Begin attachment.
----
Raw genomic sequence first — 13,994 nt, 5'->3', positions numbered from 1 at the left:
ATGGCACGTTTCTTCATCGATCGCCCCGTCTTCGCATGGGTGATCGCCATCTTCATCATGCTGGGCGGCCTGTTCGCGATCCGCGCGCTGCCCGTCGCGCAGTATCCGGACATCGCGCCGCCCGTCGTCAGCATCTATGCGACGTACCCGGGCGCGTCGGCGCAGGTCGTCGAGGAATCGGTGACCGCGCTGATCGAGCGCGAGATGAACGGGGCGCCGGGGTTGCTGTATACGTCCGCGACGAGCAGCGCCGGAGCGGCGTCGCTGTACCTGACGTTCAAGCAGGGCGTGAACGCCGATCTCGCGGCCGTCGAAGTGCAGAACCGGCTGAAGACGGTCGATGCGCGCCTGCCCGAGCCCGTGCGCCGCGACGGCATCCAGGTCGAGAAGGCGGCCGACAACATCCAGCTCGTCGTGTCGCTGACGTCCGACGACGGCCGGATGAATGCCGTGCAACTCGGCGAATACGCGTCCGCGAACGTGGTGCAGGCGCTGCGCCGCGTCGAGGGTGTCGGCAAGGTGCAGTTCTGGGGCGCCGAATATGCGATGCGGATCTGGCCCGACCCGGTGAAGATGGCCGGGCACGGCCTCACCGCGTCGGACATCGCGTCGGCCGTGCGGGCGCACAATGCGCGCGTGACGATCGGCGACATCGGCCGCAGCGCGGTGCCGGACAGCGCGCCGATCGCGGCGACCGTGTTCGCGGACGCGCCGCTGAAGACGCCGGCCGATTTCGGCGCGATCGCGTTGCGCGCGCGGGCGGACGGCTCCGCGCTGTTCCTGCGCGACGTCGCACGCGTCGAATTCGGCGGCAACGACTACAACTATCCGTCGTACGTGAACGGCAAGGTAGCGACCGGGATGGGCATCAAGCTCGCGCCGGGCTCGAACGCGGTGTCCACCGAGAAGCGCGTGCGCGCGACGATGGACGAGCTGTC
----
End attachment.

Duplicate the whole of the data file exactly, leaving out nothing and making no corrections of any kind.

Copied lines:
Raw genomic sequence first — 13,994 nt, 5'->3', positions numbered from 1 at the left:
ATGGCACGTTTCTTCATCGATCGCCCCGTCTTCGCATGGGTGATCGCCATCTTCATCATGCTGGGCGGCCTGTTCGCGATCCGCGCGCTGCCCGTCGCGCAGTATCCGGACATCGCGCCGCCCGTCGTCAGCATCTATGCGACGTACCCGGGCGCGTCGGCGCAGGTCGTCGAGGAATCGGTGACCGCGCTGATCGAGCGCGAGATGAACGGGGCGCCGGGGTTGCTGTATACGTCCGCGACGAGCAGCGCCGGAGCGGCGTCGCTGTACCTGACGTTCAAGCAGGGCGTGAACGCCGATCTCGCGGCCGTCGAAGTGCAGAACCGGCTGAAGACGGTCGATGCGCGCCTGCCCGAGCCCGTGCGCCGCGACGGCATCCAGGTCGAGAAGGCGGCCGACAACATCCAGCTCGTCGTGTCGCTGACGTCCGACGACGGCCGGATGAATGCCGTGCAACTCGGCGAATACGCGTCCGCGAACGTGGTGCAGGCGCTGCGCCGCGTCGAGGGTGTCGGCAAGGTGCAGTTCTGGGGCGCCGAATATGCGATGCGGATCTGGCCCGACCCGGTGAAGATGGCCGGGCACGGCCTCACCGCGTCGGACATCGCGTCGGCCGTGCGGGCGCACAATGCGCGCGTGACGATCGGCGACATCGGCCGCAGCGCGGTGCCGGACAGCGCGCCGATCGCGGCGACCGTGTTCGCGGACGCGCCGCTGAAGACGCCGGCCGATTTCGGCGCGATCGCGTTGCGCGCGCGGGCGGACGGCTCCGCGCTGTTCCTGCGCGACGTCGCACGCGTCGAATTCGGCGGCAACGACTACAACTATCCGTCGTACGTGAACGGCAAGGTAGCGACCGGGATGGGCATCAAGCTCGCGCCGGGCTCGAACGCGGTGTCCACCGAGAAGCGCGTGCGCGCGACGATGGACGAGCTGTC